We aimed to identify the sources and prevalence of semen contamination from masturbation and determine the effect of bacterospermia on fertilization rate and embryo quality in standard in vitro fertilization (IVF) and intracytoplasmic sperm injection (ICSI). This was a prospective controlled study, in an IVF unit of a university teaching hospital, of 93 consecutive couples undergoing IVF-embryo transfer cycles. We evaluated handwashing; semen collection and processing; and assisted reproductive technology using semen provided by masturbation. The main outcome measures were presence and type of micro-organisms in the semen samples and embryo culture medium; the effect of hand washing on rate of contamination; and the effect of semen contamination on fertilization rate and embryo quality. The first consecutive 52 men of the 93 couples were not instructed to wash their hands before masturbation, and the remainder were so instructed. Forty-nine semen cultures (94.2%) in the first group were contaminated compared to only 16 (39%) in the second (p < 0.016); 27 of the 65 positive cultures (41.5%) were contaminated by more than one organism. The most common contaminators were bacteria usually found on the skin. All but four embryo medium cultures were negative. There was no significant difference in fertilization rate and embryo quality by culture findings in either the IVF or the ICSI procedures. We found that a high percentage of manually obtained semen for standard IVF or ICSI procedures was contaminated, but this had no effect on fertilization rate and embryo quality.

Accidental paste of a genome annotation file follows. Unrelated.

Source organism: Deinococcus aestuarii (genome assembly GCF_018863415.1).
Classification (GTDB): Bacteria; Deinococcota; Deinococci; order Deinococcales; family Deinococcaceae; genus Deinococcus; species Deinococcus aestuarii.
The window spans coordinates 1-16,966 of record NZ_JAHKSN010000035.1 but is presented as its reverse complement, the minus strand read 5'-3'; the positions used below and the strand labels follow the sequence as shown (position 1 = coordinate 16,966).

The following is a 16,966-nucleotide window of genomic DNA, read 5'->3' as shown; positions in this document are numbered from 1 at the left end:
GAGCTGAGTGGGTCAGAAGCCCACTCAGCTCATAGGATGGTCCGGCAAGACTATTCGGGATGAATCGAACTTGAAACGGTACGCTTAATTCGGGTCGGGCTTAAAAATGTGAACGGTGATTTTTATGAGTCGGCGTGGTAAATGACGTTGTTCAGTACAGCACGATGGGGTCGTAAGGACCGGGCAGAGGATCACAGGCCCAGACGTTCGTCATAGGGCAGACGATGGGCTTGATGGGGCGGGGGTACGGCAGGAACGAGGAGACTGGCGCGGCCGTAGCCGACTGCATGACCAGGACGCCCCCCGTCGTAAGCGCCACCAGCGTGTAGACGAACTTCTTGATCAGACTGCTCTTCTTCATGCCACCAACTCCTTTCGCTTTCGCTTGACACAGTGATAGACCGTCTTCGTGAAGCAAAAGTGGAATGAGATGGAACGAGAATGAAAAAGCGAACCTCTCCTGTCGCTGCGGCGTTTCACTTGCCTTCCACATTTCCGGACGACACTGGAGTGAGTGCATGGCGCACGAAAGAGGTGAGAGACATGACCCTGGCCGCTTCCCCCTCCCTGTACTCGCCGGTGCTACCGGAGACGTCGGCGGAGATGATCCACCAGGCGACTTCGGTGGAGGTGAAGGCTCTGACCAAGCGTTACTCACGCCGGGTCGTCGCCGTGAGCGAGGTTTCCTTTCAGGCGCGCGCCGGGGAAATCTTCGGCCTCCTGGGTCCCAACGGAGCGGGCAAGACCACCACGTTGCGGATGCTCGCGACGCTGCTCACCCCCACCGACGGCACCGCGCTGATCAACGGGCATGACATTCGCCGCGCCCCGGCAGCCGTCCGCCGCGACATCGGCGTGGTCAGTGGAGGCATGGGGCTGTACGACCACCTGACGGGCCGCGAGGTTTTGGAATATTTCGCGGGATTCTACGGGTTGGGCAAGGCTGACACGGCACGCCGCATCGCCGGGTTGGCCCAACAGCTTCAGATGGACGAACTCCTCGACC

- Embryo Quality
ASJC Scopus subject areas
- Endocrinology, Diabetes and Metabolism
- Obstetrics and Gynecology